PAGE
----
On November 13, 2020, New York’s Chief Administrative Judge Lawrence Marks issued an order which suspended all new jury trials in New York State. This order went into effect the week of November 16, 2020. Any trials which were underway, as well as impaneled grand juries, would be permitted to continue.
Judge Marks’ order represents a significant, if unsurprising, shift for courts in New York. Just four days earlier, on November 9, 2020, New York Chief Judge Janet DiFiore provided an update on the status of New York’s jury trials. Four criminal trials which started at the end of October had been tried to verdict. Another two criminal trials began the first week of November and were ongoing at the time of her statement. Although one of these trials had to be temporarily paused due to positive COVID-19 cases among court employees, the other was continuing safely. Civil cases were moving forward as well. In New York City, eight civil jury trials reached verdicts in the second half of October. Overall, 36 criminal and civil jury trials were conducted across New York State with 16 in progress. The resumption of jury trials in a state which had been hit hard and early by COVID-19 was an impressive feat. In her statement, Judge DiFiore lauded the work of all involved and highlighted the safety measures which made these trials possible (temperature checks, PPE, social distancing, Plexiglas, etc.). However, Judge DiFiore also noted that it may become necessary to scale back or suspend in person trials in light of the current wave of COVID-19 cases. Obviously, this has come to pass.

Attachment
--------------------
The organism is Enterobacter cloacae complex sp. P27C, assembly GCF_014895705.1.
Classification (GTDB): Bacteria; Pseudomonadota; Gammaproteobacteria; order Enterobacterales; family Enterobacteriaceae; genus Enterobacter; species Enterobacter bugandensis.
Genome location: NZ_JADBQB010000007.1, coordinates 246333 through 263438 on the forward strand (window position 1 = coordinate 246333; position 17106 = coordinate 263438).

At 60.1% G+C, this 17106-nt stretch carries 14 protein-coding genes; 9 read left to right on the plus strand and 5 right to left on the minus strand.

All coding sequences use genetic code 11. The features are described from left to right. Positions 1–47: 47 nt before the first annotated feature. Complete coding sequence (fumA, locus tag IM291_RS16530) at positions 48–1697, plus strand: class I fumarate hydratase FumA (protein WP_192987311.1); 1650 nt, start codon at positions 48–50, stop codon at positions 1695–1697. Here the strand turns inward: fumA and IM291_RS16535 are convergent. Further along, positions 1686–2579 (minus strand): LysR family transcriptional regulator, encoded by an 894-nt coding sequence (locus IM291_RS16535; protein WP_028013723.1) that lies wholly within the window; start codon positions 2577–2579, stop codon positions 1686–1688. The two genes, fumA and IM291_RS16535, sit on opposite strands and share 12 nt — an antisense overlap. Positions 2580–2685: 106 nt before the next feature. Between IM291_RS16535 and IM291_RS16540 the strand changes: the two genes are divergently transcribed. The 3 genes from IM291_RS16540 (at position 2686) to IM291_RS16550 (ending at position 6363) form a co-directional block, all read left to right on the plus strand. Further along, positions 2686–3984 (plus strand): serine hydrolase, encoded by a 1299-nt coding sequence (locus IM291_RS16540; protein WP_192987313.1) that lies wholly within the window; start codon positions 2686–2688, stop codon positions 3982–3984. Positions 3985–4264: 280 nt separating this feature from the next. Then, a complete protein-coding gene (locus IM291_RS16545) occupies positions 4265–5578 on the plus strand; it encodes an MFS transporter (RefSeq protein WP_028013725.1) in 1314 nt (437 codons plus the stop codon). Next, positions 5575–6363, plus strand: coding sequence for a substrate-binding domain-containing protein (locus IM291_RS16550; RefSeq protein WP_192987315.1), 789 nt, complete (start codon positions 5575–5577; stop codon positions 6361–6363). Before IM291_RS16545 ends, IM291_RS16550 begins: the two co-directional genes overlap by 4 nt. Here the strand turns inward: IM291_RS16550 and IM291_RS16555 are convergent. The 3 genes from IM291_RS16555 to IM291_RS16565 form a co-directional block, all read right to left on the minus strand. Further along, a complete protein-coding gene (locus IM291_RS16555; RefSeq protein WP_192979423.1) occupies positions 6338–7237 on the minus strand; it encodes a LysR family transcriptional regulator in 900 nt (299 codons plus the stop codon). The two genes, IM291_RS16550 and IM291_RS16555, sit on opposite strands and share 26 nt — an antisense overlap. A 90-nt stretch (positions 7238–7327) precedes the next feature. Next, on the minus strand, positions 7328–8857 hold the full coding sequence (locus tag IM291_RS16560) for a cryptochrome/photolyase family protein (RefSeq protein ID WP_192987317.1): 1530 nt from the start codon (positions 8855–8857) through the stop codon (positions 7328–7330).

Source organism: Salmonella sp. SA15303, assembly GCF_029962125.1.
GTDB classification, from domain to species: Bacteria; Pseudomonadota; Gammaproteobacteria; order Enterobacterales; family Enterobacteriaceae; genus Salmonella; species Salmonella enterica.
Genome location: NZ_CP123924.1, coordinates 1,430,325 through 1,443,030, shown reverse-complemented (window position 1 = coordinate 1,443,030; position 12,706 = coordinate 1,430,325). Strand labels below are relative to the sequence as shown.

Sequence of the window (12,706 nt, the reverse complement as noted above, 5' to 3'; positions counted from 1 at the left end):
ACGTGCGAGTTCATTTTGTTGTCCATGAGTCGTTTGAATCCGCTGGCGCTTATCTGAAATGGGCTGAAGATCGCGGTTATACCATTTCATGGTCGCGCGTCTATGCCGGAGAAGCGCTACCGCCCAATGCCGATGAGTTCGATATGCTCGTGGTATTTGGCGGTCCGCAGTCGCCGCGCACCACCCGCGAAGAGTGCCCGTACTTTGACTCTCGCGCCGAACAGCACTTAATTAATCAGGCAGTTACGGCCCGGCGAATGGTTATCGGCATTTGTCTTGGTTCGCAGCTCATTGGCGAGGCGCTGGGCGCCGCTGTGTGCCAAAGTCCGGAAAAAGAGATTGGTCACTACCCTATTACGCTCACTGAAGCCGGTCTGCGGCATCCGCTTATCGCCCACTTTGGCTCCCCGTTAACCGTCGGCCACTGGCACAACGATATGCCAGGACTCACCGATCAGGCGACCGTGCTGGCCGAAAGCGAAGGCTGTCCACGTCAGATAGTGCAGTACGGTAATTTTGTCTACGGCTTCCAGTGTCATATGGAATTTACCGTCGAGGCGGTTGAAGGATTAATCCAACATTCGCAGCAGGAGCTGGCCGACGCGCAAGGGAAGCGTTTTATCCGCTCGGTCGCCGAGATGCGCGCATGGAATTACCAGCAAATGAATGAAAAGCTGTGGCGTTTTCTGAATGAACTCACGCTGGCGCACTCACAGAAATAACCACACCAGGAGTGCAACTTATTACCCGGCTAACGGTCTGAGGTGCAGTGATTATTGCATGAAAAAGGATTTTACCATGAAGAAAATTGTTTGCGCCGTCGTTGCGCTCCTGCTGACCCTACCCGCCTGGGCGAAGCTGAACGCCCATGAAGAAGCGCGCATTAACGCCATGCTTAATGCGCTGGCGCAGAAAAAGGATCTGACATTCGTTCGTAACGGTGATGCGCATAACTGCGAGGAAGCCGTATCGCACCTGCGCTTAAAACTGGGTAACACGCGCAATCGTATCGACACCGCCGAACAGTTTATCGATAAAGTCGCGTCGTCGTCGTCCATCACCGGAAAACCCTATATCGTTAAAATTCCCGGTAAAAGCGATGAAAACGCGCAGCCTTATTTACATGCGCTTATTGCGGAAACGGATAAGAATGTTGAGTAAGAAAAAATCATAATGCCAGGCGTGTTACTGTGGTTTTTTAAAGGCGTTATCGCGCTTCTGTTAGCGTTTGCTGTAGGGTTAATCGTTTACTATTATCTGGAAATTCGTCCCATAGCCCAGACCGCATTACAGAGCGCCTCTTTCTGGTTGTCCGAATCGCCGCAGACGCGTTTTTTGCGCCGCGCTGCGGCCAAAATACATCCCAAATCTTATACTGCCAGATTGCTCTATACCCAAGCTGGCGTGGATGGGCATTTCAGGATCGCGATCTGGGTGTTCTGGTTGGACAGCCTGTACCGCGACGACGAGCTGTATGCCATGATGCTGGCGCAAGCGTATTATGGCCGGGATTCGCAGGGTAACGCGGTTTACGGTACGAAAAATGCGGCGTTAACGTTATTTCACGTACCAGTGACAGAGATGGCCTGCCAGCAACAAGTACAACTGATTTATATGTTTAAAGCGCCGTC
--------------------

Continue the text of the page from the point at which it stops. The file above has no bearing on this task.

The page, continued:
Here in New Jersey, we are also in the midst of a devastating new wave of COVID-19 cases with Governor Murphy reporting 4,540 new positive cases on Sunday, November 15, 2020. New York has been ahead of New Jersey in the resumption of in person proceedings with far more trials taking place throughout that state. Nonetheless, they have been forced to shut these trials down due to the serious concerns of the COVID-19 second wave. On November 16, 2020, the Supreme Court of New Jersey followed suit and suspended in person jury trials and grand jury sessions. At the time of this order, only one socially distanced New Jersey trial was ongoing and will continue. Two other trials have ongoing jury selection which will also continue, but will not proceed further at this time. However, other than these three examples, no other jury trials will commence in New Jersey (although some smaller in person court events may still be held).
These suspensions in both New York and New Jersey represent a huge, albeit necessary, setback in the safe resumption of jury trials in both states. It is increasingly apparent that attorneys and litigants will not have access to juries until at least 2021, if not until a vaccine is widely available. The judiciary is exploring the possibility of virtual trials. However, this is a poor substitution for in person proceedings. Nonetheless, litigants eager to have their day in court sooner may be forced to forgo the traditional in person jury trial for a while longer.